Apr 6, 1976

Fluorine-19 nuclear magnetic resonance study of fluorotyrosine alkaline phosphatase: the influence of zinc on protein structure and a conformational change induced by phosphate binding

Biochemistry
W E Hull, B D Sykes

Abstract

19F nuclear magnetic resonance (NMR) spectroscopy has been used to study a fully active E. coli fluorotyrosine alkaline phosphatase. The fluorotyrosine resonances provide sensitive probes of the conformational states of the protein. They were used to follow the addition of zinc or cobalt to the apoprotein, and the titration of the protein with inorganic phosphate or the inhibitor 2-hydroxy-5-nitrobenzylphosphonate. The results indicate that 2 molecules of inorganic phosphate per dimer of alkaline phosphatase are required to complete a general conformational change in the protein involving perturbations to the environment of several tyrosines. Spectra of the cobalt enzyme indicate that on specific tyrosine per subunit may be near the metal site. The 19F NMR results, combined with the 31P NMR results in the accompanying paper, lead directly to the conclusion that dissociation of noncovalently bound inorganic phosphate from the enzyme is the rate-limiting process in enzyme catalysis at high pH. The local environment of the individual fluorotyrosines is also discussed.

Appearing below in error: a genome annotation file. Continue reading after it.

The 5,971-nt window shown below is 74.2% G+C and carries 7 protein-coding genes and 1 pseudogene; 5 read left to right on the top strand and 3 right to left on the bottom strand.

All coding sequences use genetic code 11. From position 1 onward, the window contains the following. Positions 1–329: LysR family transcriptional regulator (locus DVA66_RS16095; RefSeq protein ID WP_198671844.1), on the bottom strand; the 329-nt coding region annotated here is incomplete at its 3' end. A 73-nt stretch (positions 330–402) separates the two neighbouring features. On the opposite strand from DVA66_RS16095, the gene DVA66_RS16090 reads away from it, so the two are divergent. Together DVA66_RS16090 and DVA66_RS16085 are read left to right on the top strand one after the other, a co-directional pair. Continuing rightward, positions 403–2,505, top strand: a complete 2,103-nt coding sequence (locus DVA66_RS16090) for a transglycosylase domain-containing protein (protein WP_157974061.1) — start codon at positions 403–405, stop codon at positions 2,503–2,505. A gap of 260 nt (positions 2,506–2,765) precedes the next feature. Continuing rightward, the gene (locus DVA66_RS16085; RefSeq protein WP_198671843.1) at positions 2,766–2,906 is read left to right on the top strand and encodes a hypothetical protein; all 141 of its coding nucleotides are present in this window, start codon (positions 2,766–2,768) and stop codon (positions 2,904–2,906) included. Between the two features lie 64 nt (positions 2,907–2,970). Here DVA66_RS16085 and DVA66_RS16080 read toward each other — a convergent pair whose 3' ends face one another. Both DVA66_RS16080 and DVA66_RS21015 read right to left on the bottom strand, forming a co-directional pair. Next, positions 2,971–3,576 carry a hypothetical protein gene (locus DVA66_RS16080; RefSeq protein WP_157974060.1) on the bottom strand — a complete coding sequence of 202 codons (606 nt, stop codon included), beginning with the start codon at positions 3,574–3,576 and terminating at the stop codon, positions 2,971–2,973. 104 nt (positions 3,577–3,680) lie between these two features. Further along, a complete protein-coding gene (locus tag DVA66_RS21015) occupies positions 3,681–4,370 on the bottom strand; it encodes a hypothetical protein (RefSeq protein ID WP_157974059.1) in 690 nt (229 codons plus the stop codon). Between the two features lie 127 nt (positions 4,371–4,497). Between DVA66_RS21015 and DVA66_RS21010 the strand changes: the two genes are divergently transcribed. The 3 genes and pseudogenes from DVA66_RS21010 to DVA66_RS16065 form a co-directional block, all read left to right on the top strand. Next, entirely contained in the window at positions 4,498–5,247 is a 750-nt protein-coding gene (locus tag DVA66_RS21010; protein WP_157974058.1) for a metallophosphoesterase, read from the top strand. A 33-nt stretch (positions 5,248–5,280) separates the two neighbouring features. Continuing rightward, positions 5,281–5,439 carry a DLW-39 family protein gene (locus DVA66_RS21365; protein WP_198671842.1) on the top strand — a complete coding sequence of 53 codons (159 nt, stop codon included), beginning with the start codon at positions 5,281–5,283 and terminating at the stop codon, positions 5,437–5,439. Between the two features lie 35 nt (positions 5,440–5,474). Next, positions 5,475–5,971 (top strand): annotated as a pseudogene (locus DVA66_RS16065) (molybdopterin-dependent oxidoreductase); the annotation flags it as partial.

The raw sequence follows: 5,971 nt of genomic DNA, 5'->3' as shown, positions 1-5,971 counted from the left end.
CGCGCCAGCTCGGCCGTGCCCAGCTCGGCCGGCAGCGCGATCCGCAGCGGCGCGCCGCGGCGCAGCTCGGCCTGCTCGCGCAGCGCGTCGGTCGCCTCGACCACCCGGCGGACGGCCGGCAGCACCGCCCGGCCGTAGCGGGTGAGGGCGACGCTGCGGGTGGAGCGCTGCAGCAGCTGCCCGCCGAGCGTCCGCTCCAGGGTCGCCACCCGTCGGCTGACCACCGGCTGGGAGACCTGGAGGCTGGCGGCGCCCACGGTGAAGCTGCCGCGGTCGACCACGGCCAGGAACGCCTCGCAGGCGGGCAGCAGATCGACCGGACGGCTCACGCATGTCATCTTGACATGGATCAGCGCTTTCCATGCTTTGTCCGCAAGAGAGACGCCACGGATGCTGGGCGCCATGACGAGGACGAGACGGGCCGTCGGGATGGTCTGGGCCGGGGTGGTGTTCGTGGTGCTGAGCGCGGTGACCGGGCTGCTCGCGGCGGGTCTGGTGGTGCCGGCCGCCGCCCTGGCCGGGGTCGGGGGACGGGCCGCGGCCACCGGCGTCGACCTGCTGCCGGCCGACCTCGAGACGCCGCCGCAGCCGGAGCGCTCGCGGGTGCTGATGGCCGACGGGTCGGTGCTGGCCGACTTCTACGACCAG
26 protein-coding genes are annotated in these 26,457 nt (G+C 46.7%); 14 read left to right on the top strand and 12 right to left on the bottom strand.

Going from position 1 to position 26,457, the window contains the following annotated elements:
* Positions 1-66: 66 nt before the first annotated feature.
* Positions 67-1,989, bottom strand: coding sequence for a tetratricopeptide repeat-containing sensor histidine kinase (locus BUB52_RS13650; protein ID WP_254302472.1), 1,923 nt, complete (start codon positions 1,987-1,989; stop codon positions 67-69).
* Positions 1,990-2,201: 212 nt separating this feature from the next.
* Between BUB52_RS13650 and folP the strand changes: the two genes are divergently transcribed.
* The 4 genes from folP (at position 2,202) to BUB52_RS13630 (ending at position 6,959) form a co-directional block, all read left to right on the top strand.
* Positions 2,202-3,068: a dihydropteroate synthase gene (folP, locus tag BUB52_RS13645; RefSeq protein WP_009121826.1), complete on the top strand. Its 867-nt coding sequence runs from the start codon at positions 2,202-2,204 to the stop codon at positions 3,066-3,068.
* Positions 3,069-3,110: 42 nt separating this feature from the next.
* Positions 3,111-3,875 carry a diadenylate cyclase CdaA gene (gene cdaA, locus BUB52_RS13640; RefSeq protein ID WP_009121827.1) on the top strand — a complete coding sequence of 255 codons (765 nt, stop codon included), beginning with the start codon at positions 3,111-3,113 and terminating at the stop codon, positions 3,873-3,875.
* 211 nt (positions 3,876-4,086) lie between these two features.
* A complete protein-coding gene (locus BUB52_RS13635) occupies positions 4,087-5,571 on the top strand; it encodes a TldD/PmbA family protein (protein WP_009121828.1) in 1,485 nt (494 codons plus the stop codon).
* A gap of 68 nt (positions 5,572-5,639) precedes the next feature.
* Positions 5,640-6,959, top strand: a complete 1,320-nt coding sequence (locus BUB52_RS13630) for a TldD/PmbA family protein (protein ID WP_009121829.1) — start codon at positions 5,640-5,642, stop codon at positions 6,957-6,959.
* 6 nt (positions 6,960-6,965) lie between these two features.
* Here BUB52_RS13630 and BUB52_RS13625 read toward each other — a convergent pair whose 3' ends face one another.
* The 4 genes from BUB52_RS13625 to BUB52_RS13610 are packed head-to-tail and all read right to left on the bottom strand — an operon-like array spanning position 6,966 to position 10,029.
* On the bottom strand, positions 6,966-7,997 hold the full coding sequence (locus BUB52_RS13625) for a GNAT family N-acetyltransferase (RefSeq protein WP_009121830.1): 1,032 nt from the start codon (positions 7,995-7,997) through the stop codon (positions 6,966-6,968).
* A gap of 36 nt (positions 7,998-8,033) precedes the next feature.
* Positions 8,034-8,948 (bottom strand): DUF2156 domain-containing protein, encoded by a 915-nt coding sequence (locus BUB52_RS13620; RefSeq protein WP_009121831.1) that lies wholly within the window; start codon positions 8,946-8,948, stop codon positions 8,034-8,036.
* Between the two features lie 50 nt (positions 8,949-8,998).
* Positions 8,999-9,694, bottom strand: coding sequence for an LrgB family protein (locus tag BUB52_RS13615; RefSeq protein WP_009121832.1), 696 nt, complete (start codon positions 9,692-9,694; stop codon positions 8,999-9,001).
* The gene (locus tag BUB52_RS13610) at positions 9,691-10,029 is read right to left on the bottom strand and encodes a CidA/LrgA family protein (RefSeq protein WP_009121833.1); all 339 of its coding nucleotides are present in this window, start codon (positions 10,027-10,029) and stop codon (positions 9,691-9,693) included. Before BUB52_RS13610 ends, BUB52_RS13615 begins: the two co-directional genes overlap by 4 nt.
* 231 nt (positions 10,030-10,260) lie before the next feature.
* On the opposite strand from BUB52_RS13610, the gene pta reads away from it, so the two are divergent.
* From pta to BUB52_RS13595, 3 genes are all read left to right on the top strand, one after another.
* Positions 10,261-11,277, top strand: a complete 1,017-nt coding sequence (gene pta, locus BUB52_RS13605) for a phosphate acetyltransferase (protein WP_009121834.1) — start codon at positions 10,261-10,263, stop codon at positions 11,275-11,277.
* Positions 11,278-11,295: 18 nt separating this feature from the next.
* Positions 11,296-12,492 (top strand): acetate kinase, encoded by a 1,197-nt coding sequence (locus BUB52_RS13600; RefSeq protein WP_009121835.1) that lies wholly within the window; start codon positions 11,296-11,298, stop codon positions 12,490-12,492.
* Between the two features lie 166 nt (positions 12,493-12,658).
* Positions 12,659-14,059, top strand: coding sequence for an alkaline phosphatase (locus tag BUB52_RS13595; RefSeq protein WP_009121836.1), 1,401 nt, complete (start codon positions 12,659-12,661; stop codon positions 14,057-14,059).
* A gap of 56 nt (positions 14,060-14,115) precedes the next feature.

Mentioned in this Paper

In Vivo NMR Spectroscopy
Alkalescens-Dispar Group
Magnetic Resonance Imaging
Alkaline Phosphatase Measurement
Macromolecular Alteration
Phosphate Measurement
Fluorine
Alkaline Phosphatase
Plasma Protein Binding Capacity
Zinc

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